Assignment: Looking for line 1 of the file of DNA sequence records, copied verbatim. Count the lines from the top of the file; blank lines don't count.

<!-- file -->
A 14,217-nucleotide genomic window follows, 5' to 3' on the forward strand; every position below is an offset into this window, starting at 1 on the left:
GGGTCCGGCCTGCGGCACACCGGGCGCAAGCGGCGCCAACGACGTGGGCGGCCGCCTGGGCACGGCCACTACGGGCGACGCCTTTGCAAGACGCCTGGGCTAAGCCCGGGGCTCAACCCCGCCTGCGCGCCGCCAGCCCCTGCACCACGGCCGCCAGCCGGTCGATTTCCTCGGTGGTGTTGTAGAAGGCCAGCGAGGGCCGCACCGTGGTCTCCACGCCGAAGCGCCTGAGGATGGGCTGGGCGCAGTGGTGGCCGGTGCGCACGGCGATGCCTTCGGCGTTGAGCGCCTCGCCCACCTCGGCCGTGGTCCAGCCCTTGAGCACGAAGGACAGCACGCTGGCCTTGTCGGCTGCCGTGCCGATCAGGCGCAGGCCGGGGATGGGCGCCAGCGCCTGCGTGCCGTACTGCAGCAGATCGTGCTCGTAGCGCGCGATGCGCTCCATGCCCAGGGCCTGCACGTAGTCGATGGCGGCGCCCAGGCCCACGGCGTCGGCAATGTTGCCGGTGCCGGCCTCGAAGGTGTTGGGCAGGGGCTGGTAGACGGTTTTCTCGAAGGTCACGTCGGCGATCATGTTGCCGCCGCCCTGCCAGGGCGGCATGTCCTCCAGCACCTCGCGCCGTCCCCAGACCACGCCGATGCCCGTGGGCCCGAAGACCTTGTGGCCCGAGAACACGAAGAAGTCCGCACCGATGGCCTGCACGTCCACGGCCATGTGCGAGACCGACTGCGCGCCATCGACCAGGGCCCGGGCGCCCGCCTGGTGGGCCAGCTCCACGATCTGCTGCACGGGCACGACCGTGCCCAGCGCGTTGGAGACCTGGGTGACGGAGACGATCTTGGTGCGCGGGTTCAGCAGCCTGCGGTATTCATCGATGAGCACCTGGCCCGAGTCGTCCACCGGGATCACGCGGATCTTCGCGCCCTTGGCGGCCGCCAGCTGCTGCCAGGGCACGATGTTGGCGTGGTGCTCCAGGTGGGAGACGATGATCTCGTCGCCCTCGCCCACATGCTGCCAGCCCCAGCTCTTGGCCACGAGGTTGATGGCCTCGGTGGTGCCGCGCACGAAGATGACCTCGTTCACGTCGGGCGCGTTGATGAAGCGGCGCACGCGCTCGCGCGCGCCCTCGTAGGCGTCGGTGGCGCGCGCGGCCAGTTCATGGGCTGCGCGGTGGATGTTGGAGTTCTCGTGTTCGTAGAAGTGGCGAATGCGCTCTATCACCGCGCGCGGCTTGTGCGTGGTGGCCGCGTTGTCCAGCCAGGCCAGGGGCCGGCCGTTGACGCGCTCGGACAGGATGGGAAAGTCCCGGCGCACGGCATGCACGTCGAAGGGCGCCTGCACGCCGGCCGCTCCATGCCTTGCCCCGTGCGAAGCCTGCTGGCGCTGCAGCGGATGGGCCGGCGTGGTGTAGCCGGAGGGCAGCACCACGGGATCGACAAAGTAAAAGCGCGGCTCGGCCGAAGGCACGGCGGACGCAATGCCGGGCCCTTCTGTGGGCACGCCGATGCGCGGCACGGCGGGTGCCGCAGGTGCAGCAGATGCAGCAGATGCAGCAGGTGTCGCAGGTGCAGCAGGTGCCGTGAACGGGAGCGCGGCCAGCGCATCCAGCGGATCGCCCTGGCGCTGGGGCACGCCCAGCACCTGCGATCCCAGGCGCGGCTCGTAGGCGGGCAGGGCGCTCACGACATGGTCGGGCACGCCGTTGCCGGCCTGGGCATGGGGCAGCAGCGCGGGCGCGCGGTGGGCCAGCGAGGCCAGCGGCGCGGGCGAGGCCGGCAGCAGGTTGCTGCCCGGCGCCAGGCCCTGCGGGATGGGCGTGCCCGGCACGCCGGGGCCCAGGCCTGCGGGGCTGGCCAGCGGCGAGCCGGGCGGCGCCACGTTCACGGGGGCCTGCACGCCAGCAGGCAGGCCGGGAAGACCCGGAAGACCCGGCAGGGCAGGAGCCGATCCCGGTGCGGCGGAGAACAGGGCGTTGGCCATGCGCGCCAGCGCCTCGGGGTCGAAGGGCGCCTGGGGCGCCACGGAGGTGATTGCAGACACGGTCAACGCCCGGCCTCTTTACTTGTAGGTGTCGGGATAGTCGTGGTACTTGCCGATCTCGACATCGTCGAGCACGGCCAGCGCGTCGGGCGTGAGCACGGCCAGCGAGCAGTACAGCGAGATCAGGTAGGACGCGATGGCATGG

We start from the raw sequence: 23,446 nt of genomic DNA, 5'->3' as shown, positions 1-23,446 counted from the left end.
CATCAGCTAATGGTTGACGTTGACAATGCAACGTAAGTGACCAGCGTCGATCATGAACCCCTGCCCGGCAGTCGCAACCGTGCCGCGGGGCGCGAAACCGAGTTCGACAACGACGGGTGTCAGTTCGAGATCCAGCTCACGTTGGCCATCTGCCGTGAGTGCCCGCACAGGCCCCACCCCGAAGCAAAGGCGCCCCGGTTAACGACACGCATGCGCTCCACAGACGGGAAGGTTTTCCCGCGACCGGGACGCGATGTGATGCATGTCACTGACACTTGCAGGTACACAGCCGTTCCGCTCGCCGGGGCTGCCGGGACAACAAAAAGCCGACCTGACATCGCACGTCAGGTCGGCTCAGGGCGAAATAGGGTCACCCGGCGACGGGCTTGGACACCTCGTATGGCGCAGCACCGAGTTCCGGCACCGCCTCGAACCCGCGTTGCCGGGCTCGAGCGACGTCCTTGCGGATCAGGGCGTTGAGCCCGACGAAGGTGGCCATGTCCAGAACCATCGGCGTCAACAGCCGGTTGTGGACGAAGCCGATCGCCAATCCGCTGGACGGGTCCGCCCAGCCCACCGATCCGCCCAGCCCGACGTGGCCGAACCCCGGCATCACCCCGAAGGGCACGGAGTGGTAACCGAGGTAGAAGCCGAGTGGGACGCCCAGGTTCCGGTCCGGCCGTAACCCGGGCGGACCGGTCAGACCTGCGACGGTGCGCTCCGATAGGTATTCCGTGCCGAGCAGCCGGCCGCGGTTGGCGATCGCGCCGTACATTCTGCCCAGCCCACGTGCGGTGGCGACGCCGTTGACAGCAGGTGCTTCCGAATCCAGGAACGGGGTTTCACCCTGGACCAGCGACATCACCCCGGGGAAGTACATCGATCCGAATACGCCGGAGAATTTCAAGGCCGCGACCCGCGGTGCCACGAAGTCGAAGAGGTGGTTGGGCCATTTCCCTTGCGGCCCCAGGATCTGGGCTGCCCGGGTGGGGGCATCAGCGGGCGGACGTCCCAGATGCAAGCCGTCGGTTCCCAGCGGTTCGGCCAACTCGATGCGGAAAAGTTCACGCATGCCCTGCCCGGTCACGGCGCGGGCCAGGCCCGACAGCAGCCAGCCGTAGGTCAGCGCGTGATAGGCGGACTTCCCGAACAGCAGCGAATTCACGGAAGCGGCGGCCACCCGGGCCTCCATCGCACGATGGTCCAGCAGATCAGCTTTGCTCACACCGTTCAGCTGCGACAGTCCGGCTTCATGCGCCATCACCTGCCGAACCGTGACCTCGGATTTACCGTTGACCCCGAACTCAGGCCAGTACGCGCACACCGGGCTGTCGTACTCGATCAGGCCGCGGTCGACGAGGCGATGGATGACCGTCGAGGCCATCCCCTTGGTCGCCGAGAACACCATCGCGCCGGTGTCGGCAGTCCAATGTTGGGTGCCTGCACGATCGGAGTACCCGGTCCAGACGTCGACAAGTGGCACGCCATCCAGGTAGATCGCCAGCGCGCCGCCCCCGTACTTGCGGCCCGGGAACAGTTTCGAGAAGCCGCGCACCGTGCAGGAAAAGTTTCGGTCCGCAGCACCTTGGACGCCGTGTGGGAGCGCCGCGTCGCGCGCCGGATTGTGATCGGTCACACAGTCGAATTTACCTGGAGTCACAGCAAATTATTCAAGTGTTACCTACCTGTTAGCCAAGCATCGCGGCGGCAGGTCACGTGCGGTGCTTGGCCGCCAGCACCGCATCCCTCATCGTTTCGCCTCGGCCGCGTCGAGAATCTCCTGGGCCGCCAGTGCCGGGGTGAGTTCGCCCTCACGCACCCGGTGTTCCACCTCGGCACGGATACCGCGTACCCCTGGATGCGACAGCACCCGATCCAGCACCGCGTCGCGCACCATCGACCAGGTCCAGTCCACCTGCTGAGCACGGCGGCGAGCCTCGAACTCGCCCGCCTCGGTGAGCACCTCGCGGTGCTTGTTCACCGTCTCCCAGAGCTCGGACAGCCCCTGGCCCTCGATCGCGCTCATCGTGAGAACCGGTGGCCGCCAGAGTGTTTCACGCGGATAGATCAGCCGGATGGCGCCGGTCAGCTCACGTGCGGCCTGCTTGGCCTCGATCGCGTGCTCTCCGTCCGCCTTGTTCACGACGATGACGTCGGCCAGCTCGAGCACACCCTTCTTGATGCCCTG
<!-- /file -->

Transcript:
A 14,217-nucleotide genomic window follows, 5' to 3' on the forward strand; every position below is an offset into this window, starting at 1 on the left: